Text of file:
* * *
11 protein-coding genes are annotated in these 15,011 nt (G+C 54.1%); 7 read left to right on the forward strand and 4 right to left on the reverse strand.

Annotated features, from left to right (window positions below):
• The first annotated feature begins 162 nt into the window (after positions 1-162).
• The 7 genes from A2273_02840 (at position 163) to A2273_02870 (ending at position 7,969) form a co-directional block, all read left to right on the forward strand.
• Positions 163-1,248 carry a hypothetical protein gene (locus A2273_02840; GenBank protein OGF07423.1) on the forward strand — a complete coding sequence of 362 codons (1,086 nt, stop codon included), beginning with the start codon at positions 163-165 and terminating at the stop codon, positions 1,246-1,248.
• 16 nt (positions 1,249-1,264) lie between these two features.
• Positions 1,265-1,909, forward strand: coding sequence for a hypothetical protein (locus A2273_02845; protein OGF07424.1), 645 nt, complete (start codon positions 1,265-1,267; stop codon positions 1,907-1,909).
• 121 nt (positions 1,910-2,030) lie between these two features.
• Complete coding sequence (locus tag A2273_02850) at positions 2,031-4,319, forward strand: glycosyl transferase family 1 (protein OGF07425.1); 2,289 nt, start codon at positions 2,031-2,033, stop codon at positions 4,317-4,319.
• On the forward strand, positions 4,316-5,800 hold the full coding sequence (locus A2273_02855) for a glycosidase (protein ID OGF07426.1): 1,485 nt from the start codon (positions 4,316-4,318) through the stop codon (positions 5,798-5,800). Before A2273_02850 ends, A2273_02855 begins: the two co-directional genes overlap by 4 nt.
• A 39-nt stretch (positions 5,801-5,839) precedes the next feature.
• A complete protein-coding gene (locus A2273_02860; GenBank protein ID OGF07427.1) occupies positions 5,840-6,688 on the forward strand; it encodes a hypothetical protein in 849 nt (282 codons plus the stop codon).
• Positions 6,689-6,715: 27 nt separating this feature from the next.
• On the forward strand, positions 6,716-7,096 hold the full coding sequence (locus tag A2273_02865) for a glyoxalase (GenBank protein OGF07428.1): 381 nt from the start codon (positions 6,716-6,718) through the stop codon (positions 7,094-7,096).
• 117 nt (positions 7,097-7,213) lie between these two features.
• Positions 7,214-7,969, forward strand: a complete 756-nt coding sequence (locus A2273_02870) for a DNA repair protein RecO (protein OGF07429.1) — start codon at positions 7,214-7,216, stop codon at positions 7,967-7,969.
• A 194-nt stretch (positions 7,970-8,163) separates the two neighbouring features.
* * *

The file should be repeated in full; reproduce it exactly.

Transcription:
11 protein-coding genes are annotated in these 15,011 nt (G+C 54.1%); 7 read left to right on the forward strand and 4 right to left on the reverse strand.

Annotated features, from left to right (window positions below):
• The first annotated feature begins 162 nt into the window (after positions 1-162).
• The 7 genes from A2273_02840 (at position 163) to A2273_02870 (ending at position 7,969) form a co-directional block, all read left to right on the forward strand.
• Positions 163-1,248 carry a hypothetical protein gene (locus A2273_02840; GenBank protein OGF07423.1) on the forward strand — a complete coding sequence of 362 codons (1,086 nt, stop codon included), beginning with the start codon at positions 163-165 and terminating at the stop codon, positions 1,246-1,248.
• 16 nt (positions 1,249-1,264) lie between these two features.
• Positions 1,265-1,909, forward strand: coding sequence for a hypothetical protein (locus A2273_02845; protein OGF07424.1), 645 nt, complete (start codon positions 1,265-1,267; stop codon positions 1,907-1,909).
• 121 nt (positions 1,910-2,030) lie between these two features.
• Complete coding sequence (locus tag A2273_02850) at positions 2,031-4,319, forward strand: glycosyl transferase family 1 (protein OGF07425.1); 2,289 nt, start codon at positions 2,031-2,033, stop codon at positions 4,317-4,319.
• On the forward strand, positions 4,316-5,800 hold the full coding sequence (locus A2273_02855) for a glycosidase (protein ID OGF07426.1): 1,485 nt from the start codon (positions 4,316-4,318) through the stop codon (positions 5,798-5,800). Before A2273_02850 ends, A2273_02855 begins: the two co-directional genes overlap by 4 nt.
• A 39-nt stretch (positions 5,801-5,839) precedes the next feature.
• A complete protein-coding gene (locus A2273_02860; GenBank protein ID OGF07427.1) occupies positions 5,840-6,688 on the forward strand; it encodes a hypothetical protein in 849 nt (282 codons plus the stop codon).
• Positions 6,689-6,715: 27 nt separating this feature from the next.
• On the forward strand, positions 6,716-7,096 hold the full coding sequence (locus tag A2273_02865) for a glyoxalase (GenBank protein OGF07428.1): 381 nt from the start codon (positions 6,716-6,718) through the stop codon (positions 7,094-7,096).
• 117 nt (positions 7,097-7,213) lie between these two features.
• Positions 7,214-7,969, forward strand: a complete 756-nt coding sequence (locus A2273_02870) for a DNA repair protein RecO (protein OGF07429.1) — start codon at positions 7,214-7,216, stop codon at positions 7,967-7,969.
• A 194-nt stretch (positions 7,970-8,163) separates the two neighbouring features.